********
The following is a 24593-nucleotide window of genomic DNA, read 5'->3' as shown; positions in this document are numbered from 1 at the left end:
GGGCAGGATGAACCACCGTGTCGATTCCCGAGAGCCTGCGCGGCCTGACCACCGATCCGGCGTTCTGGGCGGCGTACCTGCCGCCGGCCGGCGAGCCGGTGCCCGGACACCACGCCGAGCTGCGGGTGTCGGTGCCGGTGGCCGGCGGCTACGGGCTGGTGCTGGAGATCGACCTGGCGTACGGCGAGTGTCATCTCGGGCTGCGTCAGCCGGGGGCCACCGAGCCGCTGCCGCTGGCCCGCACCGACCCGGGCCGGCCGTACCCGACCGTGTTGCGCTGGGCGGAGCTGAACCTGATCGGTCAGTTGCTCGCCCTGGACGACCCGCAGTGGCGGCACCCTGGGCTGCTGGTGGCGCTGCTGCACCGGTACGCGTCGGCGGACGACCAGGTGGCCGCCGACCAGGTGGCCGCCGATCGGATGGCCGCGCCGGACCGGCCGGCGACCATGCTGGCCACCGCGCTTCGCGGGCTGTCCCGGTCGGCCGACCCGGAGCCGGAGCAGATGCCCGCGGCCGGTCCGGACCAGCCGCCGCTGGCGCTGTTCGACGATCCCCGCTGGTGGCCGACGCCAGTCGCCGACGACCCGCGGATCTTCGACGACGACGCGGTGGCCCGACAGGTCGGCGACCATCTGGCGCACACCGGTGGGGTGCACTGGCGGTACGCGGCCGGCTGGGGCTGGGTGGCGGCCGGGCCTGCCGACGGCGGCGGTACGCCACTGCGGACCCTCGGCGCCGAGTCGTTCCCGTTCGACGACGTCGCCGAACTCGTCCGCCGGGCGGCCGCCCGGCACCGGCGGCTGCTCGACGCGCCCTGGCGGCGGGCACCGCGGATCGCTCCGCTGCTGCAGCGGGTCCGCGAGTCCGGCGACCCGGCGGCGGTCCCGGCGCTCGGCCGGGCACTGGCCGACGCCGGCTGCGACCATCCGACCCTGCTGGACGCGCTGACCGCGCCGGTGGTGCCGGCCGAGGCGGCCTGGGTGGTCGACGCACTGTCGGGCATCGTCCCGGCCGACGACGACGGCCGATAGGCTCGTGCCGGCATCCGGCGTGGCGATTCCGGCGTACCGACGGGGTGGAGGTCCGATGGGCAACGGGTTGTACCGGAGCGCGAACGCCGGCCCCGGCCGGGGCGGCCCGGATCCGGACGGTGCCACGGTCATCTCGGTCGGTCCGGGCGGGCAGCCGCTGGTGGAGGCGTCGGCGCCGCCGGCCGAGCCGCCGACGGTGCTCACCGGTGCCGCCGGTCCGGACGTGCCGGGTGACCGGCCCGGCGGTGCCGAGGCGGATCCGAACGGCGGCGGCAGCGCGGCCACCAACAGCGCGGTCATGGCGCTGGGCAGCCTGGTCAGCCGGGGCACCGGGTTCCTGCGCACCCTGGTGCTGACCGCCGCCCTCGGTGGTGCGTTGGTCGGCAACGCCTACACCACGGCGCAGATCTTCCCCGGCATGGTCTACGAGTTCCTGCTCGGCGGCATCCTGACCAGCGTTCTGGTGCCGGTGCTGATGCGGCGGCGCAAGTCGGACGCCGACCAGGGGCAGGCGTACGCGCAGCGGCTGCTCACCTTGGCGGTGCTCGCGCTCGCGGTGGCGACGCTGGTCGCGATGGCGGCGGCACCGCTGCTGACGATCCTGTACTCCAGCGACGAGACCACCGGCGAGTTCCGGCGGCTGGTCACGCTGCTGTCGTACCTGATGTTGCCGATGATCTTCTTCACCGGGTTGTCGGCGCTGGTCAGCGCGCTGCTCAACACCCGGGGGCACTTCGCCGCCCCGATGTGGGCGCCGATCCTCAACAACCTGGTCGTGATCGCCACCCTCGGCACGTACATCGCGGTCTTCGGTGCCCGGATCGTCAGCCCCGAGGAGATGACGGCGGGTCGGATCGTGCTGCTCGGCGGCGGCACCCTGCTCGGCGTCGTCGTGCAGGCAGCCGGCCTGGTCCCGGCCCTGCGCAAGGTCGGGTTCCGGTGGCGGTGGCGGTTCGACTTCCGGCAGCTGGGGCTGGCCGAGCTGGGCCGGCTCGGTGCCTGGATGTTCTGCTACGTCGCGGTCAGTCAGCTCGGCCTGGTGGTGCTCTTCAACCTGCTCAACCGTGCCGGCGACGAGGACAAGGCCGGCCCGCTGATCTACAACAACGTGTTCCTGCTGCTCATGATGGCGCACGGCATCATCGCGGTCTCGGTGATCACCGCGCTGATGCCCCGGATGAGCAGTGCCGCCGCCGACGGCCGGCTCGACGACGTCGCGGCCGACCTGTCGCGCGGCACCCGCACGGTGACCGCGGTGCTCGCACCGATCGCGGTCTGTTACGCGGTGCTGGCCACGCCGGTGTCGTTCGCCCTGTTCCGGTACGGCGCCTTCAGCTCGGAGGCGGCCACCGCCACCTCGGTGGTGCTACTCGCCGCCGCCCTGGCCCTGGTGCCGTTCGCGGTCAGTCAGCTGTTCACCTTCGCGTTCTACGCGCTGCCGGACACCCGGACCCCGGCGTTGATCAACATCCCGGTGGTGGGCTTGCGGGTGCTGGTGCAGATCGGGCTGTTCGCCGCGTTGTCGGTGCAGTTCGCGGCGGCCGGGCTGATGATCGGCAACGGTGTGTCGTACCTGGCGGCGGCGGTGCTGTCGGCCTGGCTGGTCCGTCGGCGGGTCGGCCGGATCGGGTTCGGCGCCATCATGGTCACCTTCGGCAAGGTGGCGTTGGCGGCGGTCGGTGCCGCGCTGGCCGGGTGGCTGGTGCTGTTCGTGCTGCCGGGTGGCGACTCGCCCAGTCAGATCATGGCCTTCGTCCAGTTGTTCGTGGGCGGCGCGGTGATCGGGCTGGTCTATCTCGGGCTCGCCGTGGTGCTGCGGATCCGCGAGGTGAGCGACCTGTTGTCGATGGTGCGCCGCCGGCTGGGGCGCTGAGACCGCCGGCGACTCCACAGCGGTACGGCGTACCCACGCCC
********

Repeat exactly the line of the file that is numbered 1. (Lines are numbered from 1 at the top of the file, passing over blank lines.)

The following is a 24593-nucleotide window of genomic DNA, read 5'->3' as shown; positions in this document are numbered from 1 at the left end: